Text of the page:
Amsterdam to become first city in the world to ban this type of advert

Amsterdam is banning fossil fuel advertising
Amsterdam is banning fossil fuel advertising Copyright Canva
Copyright Canva
By Hope Talbot
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The Dutch capital city is on a mission to become more sustainable and sets a good example for the rest of Europe in doing so.


Amsterdam is set to be the first city in the world to ban ads from fossil fuel and aviation companies in a bid to reduce the ‘excesses’ of fossil fuel advertising.

This means that fossil-fuelled vehicles, such as petrol cars and flights, will no longer be advertised in Amsterdam subway stations or the city centre.

The new law follows mass movements in and around the capital which were headed up by the Reclame Fossielvrij (Fossil Free Advertising) initiative. The group co-ordinated a letter from over 50 local organisations demanding Amsterdam to go fossil free.

“The decision to ban fossil fuel advertising from subway stations comes at a crucial moment in the fight against climate change. Adverts that portray fossil fuels as normal worsen climate disruption and have no place in a city − or a country − that has complied with Paris,” says Femke Sleegers, coordinator of Reclame Fossielvrij.

Although the Dutch campaign has only targeted the capital, there are signs this same initiative could spread to other major cities in the Netherlands, such as the Hague, Rotterdam and Utrecht.

Is there any global pressure?

Across Europe, several grassroots campaigns against the advertising of fossil fuels have sprung up, receiving significant public support.

In France, Resistance to Advertising Aggression Network (Résistance à l’Agression Publicitaire) produced a report demonstrating the urgency of similar laws in France to combat fossil fuel advertising.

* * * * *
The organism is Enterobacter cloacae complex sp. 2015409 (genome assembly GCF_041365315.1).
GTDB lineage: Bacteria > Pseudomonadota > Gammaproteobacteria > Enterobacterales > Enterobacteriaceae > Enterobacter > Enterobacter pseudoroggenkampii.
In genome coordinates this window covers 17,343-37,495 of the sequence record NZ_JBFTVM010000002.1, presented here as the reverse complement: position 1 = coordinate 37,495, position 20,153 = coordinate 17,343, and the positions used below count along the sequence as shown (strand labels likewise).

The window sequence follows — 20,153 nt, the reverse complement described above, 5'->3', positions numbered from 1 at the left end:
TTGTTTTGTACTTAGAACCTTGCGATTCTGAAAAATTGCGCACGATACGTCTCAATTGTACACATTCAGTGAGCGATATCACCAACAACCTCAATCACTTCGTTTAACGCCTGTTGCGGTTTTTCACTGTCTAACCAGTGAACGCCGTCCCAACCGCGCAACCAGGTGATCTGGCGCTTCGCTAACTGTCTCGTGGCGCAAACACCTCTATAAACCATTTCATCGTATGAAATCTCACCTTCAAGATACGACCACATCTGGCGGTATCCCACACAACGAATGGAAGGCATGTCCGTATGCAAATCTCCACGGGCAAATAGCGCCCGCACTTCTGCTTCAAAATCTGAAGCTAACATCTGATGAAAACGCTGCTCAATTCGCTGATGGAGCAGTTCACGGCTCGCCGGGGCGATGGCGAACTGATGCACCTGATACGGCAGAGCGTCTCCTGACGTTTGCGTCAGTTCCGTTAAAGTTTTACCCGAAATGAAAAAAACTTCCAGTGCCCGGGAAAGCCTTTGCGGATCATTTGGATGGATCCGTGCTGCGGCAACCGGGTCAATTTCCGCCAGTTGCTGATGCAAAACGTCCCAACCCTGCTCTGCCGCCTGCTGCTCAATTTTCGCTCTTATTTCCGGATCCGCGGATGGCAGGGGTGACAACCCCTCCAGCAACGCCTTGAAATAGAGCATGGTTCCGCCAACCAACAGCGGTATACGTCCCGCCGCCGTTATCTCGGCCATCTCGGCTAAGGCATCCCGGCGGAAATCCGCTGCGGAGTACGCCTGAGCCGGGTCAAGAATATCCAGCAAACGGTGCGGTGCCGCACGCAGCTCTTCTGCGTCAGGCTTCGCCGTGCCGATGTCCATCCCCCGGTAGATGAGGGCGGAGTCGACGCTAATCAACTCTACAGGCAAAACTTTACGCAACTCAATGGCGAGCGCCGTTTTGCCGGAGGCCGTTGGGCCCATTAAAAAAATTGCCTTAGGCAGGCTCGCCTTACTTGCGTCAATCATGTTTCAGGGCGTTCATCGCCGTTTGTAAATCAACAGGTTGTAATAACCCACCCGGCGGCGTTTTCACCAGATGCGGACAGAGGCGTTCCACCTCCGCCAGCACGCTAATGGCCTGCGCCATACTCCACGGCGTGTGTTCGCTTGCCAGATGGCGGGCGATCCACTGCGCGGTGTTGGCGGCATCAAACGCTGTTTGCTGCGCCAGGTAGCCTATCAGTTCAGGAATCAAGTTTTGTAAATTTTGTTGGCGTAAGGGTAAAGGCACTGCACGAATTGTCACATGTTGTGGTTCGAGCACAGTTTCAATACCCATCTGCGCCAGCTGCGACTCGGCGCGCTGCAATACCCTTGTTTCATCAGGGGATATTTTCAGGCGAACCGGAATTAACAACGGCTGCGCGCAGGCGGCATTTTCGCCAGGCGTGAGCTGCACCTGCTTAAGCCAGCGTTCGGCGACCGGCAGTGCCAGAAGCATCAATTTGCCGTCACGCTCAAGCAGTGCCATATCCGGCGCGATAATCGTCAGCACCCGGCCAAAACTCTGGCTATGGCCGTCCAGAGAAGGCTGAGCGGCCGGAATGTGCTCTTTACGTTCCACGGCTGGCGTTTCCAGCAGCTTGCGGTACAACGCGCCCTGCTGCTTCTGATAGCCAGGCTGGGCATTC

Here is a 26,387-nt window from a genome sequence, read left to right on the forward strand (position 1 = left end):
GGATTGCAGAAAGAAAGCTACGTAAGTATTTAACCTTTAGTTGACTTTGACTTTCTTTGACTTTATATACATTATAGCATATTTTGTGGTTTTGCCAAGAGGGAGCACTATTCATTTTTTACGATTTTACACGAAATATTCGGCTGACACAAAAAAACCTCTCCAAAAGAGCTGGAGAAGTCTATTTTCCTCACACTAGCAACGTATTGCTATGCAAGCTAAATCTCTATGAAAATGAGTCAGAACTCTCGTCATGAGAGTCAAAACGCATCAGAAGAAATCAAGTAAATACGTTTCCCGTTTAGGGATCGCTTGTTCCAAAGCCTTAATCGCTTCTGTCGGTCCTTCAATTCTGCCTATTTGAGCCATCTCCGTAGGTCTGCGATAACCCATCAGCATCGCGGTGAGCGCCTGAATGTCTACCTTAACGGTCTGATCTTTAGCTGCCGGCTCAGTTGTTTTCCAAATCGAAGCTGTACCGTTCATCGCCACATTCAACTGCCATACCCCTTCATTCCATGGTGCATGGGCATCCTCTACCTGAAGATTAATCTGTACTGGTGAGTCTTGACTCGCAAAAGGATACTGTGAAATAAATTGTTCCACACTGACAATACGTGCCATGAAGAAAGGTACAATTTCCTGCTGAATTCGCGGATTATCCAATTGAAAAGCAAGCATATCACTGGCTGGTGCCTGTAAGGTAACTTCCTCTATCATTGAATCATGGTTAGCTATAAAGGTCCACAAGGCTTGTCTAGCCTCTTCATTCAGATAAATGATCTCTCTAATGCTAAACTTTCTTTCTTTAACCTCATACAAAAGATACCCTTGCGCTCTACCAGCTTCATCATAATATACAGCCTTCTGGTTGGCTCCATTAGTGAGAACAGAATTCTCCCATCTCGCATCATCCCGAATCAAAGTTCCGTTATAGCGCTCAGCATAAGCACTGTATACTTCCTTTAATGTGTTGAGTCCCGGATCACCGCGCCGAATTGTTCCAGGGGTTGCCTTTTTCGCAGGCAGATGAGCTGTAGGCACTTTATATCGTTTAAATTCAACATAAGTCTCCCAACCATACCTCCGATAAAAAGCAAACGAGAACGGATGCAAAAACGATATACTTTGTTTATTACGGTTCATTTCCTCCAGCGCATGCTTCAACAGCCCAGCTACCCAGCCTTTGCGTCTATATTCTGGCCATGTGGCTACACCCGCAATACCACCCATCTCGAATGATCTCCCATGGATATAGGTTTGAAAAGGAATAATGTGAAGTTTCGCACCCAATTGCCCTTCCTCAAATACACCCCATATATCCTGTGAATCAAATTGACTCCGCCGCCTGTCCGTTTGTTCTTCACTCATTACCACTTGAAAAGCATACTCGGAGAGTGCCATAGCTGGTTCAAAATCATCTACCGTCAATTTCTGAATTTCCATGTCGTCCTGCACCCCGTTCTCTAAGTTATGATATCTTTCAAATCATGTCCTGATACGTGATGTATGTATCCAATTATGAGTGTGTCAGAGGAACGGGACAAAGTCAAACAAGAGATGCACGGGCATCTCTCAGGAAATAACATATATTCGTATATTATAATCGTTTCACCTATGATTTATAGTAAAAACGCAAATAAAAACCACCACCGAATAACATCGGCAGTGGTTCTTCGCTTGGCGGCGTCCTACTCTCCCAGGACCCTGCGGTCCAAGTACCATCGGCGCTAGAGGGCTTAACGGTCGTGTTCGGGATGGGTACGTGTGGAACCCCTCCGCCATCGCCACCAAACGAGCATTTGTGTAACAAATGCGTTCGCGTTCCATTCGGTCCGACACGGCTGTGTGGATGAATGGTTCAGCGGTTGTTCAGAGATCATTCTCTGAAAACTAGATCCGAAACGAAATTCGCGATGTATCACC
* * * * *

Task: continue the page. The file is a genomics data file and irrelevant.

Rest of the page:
It encourages fossil fuel publicity to be regulated in a similar way to tobacco and alcohol advertising.

In the UK, the Badvertising Campaign also fights for a ban on fossil fuel advertising, using similar strategies to previous campaigns against tobacco ads, which were made illegal in the UK in 2007.

It encourages fossil fuel publicity to be regulated in a similar way to tobacco and alcohol advertising.

Leo Murray, founder of climate charity Possible, which aims to ban SUV advertising in the UK, has doubts over this strategy, and is keen to speed up the process.

“Although the campaigns against smoking were effective in the end, it took decades, and we don’t have enough time for it to take decades”.

In spite of this, Murray still has faith in bringing an end to fossil fuel advertising, thanks to the precedent set by this move from the Dutch.

“Now that it has happened in one European capital, and seems to be spreading throughout the Netherlands, it allows us to make similar changes here and to follow their precedent for making significant change. Now, in the UK, cities like Liverpool are having similar discussions about the future of fossil fuel advertising.”

Is advertising the key to a sustainable future?

In a world increasingly reliant on the internet and technology, serious questions remain as to how best to dismantle widespread fossil fuel ads. Many are quick to point out advertising’s immense power over consumption, and how, regardless of the medium, it encourages individuals to consume at unsustainable rates.

Murray points out the impact of advertising on human behaviour.

“All advertising promotes unsustainable levels of consumption, as most products advertised are products which no one needs. When people buy necessities, they buy them unprompted because there is an inherent need which doesn’t need to be advertised to them. In order to reverse the climate crisis, we need to target all advertising, not just fossil fuels.”

In spite of the need to target unsustainable consumption as a whole, the fossil fuel advertising ban is an important step forward in dismantling unsustainable behaviour, promising to inspire other countries to do the same.

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